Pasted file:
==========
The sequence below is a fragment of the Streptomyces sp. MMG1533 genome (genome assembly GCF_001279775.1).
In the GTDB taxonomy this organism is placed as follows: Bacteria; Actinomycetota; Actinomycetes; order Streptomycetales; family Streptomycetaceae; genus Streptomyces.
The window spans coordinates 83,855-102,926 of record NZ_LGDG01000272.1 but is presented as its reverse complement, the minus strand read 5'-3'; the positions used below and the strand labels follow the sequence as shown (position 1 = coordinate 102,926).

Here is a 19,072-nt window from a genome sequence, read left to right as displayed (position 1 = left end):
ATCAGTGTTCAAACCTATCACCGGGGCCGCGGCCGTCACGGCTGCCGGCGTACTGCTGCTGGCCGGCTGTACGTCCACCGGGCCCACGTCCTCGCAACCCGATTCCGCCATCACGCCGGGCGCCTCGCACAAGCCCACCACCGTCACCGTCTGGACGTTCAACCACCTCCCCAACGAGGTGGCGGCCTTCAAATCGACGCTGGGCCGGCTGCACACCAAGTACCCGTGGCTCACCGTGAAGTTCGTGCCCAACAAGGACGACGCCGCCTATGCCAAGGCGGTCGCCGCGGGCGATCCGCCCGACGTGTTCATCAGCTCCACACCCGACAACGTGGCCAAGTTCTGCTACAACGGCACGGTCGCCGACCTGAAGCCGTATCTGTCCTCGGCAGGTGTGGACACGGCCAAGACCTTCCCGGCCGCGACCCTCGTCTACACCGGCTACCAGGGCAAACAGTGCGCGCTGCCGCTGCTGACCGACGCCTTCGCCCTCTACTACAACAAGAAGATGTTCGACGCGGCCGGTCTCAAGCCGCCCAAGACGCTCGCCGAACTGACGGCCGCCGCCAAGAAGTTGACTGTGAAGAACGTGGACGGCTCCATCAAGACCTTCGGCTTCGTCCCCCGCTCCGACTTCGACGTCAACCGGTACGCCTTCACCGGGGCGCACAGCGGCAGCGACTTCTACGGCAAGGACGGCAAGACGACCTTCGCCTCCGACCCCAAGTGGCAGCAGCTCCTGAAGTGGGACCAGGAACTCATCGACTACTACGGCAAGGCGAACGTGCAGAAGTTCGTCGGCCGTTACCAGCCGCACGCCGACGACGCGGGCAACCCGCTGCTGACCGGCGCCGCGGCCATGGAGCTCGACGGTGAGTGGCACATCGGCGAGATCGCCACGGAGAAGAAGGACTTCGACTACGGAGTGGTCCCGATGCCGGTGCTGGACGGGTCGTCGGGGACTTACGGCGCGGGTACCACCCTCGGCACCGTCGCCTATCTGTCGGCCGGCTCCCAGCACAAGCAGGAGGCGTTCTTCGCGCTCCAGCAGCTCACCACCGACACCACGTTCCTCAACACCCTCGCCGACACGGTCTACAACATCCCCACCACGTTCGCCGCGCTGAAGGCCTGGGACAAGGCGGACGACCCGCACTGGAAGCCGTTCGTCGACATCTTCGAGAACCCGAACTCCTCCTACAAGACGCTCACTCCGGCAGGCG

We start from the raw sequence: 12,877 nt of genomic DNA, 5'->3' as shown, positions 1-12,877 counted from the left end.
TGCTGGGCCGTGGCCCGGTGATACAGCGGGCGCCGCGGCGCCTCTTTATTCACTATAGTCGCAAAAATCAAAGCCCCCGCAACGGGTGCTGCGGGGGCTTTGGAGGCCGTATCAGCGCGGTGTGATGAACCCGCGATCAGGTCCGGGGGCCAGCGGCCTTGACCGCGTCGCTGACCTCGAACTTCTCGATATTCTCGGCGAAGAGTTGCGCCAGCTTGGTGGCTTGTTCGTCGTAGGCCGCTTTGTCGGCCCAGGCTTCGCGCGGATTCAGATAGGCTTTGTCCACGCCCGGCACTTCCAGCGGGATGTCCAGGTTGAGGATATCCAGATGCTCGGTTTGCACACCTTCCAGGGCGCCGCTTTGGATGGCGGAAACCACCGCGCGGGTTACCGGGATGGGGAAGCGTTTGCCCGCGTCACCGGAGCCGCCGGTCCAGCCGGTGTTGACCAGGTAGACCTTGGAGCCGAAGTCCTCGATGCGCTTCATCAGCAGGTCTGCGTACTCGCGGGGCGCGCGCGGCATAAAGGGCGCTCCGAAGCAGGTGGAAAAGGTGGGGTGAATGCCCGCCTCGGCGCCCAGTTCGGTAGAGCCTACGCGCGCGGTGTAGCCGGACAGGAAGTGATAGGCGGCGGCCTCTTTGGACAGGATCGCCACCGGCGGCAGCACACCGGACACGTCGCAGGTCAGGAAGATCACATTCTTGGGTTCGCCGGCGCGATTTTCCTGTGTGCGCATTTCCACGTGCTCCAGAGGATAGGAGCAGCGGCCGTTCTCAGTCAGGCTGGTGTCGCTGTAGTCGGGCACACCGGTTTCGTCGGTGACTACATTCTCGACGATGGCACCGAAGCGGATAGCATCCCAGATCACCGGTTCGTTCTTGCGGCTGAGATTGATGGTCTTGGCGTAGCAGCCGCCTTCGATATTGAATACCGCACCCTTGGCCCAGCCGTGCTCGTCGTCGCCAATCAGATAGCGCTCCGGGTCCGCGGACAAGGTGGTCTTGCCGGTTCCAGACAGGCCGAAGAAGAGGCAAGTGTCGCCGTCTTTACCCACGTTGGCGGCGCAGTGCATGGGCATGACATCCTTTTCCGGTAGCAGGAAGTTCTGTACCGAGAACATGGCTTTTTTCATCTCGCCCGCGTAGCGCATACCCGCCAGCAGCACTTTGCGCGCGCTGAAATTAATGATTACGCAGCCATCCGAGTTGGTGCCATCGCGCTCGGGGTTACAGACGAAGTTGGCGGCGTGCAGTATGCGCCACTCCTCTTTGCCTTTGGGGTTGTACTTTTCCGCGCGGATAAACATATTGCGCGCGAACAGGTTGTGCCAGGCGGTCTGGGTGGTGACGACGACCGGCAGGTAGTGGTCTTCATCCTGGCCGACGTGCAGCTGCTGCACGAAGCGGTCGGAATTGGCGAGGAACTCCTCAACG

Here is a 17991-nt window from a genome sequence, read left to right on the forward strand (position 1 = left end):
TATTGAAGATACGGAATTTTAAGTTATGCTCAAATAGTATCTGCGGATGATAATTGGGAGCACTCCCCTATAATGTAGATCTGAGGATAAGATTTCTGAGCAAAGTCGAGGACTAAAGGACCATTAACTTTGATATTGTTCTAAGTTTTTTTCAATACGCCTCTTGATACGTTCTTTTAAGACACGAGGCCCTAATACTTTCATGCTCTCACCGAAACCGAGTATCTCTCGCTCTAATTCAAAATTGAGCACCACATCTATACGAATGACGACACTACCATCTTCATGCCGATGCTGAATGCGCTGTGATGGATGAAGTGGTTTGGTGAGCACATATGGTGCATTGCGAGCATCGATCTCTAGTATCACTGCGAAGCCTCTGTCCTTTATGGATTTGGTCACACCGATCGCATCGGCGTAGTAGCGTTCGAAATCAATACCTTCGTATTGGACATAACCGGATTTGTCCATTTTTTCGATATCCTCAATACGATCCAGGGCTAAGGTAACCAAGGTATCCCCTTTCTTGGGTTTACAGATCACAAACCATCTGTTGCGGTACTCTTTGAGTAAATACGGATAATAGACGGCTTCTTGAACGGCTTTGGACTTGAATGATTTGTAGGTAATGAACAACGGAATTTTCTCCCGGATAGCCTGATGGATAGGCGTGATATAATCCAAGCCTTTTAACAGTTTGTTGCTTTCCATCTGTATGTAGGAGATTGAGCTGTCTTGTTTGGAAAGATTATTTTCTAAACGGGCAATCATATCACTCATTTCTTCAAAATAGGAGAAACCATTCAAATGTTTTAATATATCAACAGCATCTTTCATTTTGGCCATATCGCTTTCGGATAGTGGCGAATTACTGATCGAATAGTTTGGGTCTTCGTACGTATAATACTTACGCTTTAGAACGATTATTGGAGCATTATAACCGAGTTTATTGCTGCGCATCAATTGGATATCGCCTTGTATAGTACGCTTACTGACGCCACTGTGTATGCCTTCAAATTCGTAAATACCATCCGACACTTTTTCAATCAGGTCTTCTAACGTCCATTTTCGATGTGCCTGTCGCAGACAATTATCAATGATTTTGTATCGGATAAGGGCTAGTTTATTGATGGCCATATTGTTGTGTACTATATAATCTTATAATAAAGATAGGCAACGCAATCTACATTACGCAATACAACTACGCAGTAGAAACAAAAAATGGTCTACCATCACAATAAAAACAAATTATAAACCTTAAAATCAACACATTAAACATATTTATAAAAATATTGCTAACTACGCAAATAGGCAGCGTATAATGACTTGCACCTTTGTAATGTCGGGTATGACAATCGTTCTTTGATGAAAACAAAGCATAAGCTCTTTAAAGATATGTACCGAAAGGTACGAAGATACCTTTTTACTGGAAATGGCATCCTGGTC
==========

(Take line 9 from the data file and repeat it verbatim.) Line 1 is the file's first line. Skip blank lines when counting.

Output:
TATTGAAGATACGGAATTTTAAGTTATGCTCAAATAGTATCTGCGGATGATAATTGGGAGCACTCCCCTATAATGTAGATCTGAGGATAAGATTTCTGAGCAAAGTCGAGGACTAAAGGACCATTAACTTTGATATTGTTCTAAGTTTTTTTCAATACGCCTCTTGATACGTTCTTTTAAGACACGAGGCCCTAATACTTTCATGCTCTCACCGAAACCGAGTATCTCTCGCTCTAATTCAAAATTGAGCACCACATCTATACGAATGACGACACTACCATCTTCATGCCGATGCTGAATGCGCTGTGATGGATGAAGTGGTTTGGTGAGCACATATGGTGCATTGCGAGCATCGATCTCTAGTATCACTGCGAAGCCTCTGTCCTTTATGGATTTGGTCACACCGATCGCATCGGCGTAGTAGCGTTCGAAATCAATACCTTCGTATTGGACATAACCGGATTTGTCCATTTTTTCGATATCCTCAATACGATCCAGGGCTAAGGTAACCAAGGTATCCCCTTTCTTGGGTTTACAGATCACAAACCATCTGTTGCGGTACTCTTTGAGTAAATACGGATAATAGACGGCTTCTTGAACGGCTTTGGACTTGAATGATTTGTAGGTAATGAACAACGGAATTTTCTCCCGGATAGCCTGATGGATAGGCGTGATATAATCCAAGCCTTTTAACAGTTTGTTGCTTTCCATCTGTATGTAGGAGATTGAGCTGTCTTGTTTGGAAAGATTATTTTCTAAACGGGCAATCATATCACTCATTTCTTCAAAATAGGAGAAACCATTCAAATGTTTTAATATATCAACAGCATCTTTCATTTTGGCCATATCGCTTTCGGATAGTGGCGAATTACTGATCGAATAGTTTGGGTCTTCGTACGTATAATACTTACGCTTTAGAACGATTATTGGAGCATTATAACCGAGTTTATTGCTGCGCATCAATTGGATATCGCCTTGTATAGTACGCTTACTGACGCCACTGTGTATGCCTTCAAATTCGTAAATACCATCCGACACTTTTTCAATCAGGTCTTCTAACGTCCATTTTCGATGTGCCTGTCGCAGACAATTATCAATGATTTTGTATCGGATAAGGGCTAGTTTATTGATGGCCATATTGTTGTGTACTATATAATCTTATAATAAAGATAGGCAACGCAATCTACATTACGCAATACAACTACGCAGTAGAAACAAAAAATGGTCTACCATCACAATAAAAACAAATTATAAACCTTAAAATCAACACATTAAACATATTTATAAAAATATTGCTAACTACGCAAATAGGCAGCGTATAATGACTTGCACCTTTGTAATGTCGGGTATGACAATCGTTCTTTGATGAAAACAAAGCATAAGCTCTTTAAAGATATGTACCGAAAGGTACGAAGATACCTTTTTACTGGAAATGGCATCCTGGTC